FORT SILL, Okla., Nov. 22, 2017 -- A father walking along Fort Sill's Medicine Creek with his young sons, picking up rocks and tossing them into the flowing water provided an idyllic setting on a warm early November Sunday morning.

But, that excursion could've ended in disaster when one of the children picked up a piece of unexploded ordnance (UXO) and threw it into the water.

Maj. Daniel Walker, Fires Center of Excellence commander's planning group, was less than 10 feet behind his sons, James, 6, and Mikey, 4, when James picked up what turned out to be a 40mm grenade.

"We were just walking on the creek bed by the RV Park, south of the bridge, when James picked up what I thought was another rock and threw it in the creek," Walker said. "As I walked by, I could see through the clear water that it was a 40 millimeter grenade. I had to do a double take because I knew what it was; it was just really out of context."

Walker immediately gathered his boys and ran up the bank, away from the water. He called Fort Sill Range Control to report the discovery. Within minutes, a host of military police and fire vehicles were on the scene, followed a little while later by a team from the 761st Explosive Ordnance Detachment (EOD).

Fort Sill has trained Soldiers for more than a century, and in the beginning, much of training was very close to what is now the Old Post Quadrangle and the surrounding area. 1st Lt. Peter Murphy, 761st EOD, said it's not uncommon for UXOs to be uncovered in areas other than open range land.

"Most of the UXOs on Fort Sill are found by construction workers or hunters who know what to look for and not to move or tamper with them," he said.

According to Fort Sill Fire Department statistics, three UXOs were discovered in 2016, two on West Range and one in the populated area outside Snow Hall. So far this year, two were found on the east side of the basic training area and then there was the one from Nov. 5. The 761st EOD responded to 26 UXO calls in 2016 with about one-third of those being nonexplosive.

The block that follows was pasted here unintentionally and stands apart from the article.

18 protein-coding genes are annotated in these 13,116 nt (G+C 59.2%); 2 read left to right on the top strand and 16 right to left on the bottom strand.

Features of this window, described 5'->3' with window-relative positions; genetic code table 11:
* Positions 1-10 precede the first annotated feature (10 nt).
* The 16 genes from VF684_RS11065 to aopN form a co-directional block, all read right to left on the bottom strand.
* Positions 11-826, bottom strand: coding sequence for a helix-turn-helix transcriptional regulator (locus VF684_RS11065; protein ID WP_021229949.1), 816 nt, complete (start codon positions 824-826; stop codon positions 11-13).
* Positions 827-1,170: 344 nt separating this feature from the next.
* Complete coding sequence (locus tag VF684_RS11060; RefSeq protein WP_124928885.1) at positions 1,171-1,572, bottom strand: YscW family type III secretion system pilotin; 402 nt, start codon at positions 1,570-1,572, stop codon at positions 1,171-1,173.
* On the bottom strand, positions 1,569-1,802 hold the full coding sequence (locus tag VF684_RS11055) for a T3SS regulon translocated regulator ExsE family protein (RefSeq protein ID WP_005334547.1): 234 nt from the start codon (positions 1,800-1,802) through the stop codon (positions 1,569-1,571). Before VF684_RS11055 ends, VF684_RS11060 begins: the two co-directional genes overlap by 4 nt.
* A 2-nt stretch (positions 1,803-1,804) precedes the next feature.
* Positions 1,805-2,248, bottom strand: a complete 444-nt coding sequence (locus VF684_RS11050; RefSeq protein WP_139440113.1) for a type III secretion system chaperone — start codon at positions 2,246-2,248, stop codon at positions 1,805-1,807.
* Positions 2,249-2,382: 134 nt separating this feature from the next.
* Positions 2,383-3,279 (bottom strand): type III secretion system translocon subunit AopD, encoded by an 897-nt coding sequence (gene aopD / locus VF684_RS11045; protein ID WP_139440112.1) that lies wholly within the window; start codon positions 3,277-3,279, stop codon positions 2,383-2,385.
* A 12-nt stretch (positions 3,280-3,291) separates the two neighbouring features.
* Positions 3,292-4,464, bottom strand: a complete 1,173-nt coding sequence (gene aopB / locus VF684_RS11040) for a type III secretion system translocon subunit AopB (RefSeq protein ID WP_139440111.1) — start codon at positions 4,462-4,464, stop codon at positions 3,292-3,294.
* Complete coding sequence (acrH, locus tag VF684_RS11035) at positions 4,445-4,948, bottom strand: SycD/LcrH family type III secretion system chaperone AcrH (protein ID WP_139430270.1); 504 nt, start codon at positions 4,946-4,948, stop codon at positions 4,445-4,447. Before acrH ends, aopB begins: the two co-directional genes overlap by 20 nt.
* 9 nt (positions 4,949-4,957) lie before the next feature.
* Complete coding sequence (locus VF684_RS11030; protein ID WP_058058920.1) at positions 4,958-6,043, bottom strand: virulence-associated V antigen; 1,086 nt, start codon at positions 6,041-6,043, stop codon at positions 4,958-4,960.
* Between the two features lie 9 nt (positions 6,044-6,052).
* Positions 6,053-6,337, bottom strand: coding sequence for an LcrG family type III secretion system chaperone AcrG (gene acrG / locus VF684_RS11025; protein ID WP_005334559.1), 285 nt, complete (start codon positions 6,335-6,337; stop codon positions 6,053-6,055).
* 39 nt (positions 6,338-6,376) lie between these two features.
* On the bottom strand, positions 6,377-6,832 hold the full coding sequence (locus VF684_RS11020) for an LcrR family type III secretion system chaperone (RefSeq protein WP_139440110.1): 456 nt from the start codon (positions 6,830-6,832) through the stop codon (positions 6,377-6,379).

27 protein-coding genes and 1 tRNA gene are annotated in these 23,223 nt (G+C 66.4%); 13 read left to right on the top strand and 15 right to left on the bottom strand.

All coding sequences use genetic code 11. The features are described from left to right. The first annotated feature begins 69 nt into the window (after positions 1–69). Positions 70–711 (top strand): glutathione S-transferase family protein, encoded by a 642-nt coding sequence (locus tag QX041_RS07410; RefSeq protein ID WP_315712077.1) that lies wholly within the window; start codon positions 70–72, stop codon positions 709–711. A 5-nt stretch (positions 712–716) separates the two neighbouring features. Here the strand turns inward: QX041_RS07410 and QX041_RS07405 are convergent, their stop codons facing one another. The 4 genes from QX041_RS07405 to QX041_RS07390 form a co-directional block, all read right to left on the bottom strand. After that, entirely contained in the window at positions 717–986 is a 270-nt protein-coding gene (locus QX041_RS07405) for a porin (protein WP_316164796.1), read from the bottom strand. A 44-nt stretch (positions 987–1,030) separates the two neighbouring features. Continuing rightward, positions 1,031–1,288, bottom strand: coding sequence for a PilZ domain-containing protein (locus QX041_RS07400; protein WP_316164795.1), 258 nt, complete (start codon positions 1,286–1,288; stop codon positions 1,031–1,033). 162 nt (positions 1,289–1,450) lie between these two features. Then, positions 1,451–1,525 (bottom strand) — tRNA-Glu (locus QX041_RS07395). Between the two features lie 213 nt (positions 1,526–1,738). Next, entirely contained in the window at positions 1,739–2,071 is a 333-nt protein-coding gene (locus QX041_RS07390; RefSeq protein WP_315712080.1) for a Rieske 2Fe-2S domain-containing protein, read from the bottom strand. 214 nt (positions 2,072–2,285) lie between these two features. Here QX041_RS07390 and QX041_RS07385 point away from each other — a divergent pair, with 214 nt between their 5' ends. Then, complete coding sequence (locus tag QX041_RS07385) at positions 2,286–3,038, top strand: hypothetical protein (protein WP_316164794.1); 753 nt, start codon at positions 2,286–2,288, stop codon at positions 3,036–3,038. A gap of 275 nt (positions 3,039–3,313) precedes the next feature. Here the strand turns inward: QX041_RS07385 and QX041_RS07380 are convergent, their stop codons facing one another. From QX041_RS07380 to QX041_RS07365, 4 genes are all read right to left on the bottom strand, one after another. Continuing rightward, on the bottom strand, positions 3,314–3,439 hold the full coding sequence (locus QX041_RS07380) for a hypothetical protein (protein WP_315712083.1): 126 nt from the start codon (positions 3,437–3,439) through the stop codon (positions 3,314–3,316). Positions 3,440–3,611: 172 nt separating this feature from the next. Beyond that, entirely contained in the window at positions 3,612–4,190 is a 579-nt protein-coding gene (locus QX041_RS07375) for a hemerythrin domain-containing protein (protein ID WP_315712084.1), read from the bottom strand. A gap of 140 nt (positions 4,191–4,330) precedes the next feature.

Walker said James told him he picked up that "rock" because it was, "a neat metal thing."

Post safety officials said that's exactly what can get people hurt. UXOs come in all shapes and sizes and can look like a pointed pipe, soda can, baseball, or a muffler, and can be found lying on or buried in the ground. They can be exposed by erosion or fires. Old UXOs can look brand new, but all should be considered dangerous.

"Civilians, and especially children, need to be aware of the danger that these pose, and should know to leave them alone and contact the appropriate authorities when they are found," said Murphy.

In fact, Murphy would like to see spouses and family members receive the same required UXO training hunters receive before heading out to the range. And, he plans to start with the younger ones.

"I plan to get a few of my team leaders to accompany the fire department when they do their fire safety training for the schools on Fort Sill to spread awareness of the dangers of UXOs and how to avoid dangerous objects, Murphy said. "We also plan to place posters of UXOs in the schools and various places around Fort Sill. We are available to commands to conduct UXO training for Soldiers and their families, however, given the small size of our unit, we would need to schedule this around our own training availability."

Back at home, Walker doesn't plan to stop his walks with his boys. He logged onto the computer and searched pictures of various weapons that might be found on Fort Sill, and had a Sunday morning educational opportunity.

"While James knows more about the dangers of UXOs and what they can look like, he's glad he found that grenade because he believes he may have saved someone's life. They are still talking about it," Walker said.

Anyone who finds unexploded ordnance on post should call Range Control 24 hours a day at 580-442-2994/2008, or military police at 580-442-2101/2102.